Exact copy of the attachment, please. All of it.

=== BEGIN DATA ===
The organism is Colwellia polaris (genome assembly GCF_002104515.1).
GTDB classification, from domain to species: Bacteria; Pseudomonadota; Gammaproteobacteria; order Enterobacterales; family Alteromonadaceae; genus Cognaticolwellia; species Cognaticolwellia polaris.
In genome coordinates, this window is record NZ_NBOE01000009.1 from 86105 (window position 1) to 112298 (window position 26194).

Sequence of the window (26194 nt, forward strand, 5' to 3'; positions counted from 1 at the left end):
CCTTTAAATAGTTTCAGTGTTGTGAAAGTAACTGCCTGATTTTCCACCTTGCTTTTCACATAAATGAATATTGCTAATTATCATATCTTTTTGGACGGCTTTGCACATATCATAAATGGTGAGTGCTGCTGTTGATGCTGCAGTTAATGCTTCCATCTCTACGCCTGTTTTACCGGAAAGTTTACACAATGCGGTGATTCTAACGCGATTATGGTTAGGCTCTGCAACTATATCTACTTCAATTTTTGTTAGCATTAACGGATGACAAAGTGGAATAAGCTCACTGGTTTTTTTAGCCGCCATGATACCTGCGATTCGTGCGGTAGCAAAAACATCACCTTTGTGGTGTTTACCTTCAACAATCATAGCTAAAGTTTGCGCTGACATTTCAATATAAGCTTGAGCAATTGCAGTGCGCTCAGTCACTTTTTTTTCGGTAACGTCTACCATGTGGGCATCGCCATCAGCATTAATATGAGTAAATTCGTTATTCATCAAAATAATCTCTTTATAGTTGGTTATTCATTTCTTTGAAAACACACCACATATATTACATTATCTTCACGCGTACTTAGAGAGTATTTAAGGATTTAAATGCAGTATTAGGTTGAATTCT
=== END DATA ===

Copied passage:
The organism is Colwellia polaris (genome assembly GCF_002104515.1).
GTDB classification, from domain to species: Bacteria; Pseudomonadota; Gammaproteobacteria; order Enterobacterales; family Alteromonadaceae; genus Cognaticolwellia; species Cognaticolwellia polaris.
In genome coordinates, this window is record NZ_NBOE01000009.1 from 86105 (window position 1) to 112298 (window position 26194).

Sequence of the window (26194 nt, forward strand, 5' to 3'; positions counted from 1 at the left end):
CCTTTAAATAGTTTCAGTGTTGTGAAAGTAACTGCCTGATTTTCCACCTTGCTTTTCACATAAATGAATATTGCTAATTATCATATCTTTTTGGACGGCTTTGCACATATCATAAATGGTGAGTGCTGCTGTTGATGCTGCAGTTAATGCTTCCATCTCTACGCCTGTTTTACCGGAAAGTTTACACAATGCGGTGATTCTAACGCGATTATGGTTAGGCTCTGCAACTATATCTACTTCAATTTTTGTTAGCATTAACGGATGACAAAGTGGAATAAGCTCACTGGTTTTTTTAGCCGCCATGATACCTGCGATTCGTGCGGTAGCAAAAACATCACCTTTGTGGTGTTTACCTTCAACAATCATAGCTAAAGTTTGCGCTGACATTTCAATATAAGCTTGAGCAATTGCAGTGCGCTCAGTCACTTTTTTTTCGGTAACGTCTACCATGTGGGCATCGCCATCAGCATTAATATGAGTAAATTCGTTATTCATCAAAATAATCTCTTTATAGTTGGTTATTCATTTCTTTGAAAACACACCACATATATTACATTATCTTCACGCGTACTTAGAGAGTATTTAAGGATTTAAATGCAGTATTAGGTTGAATTCT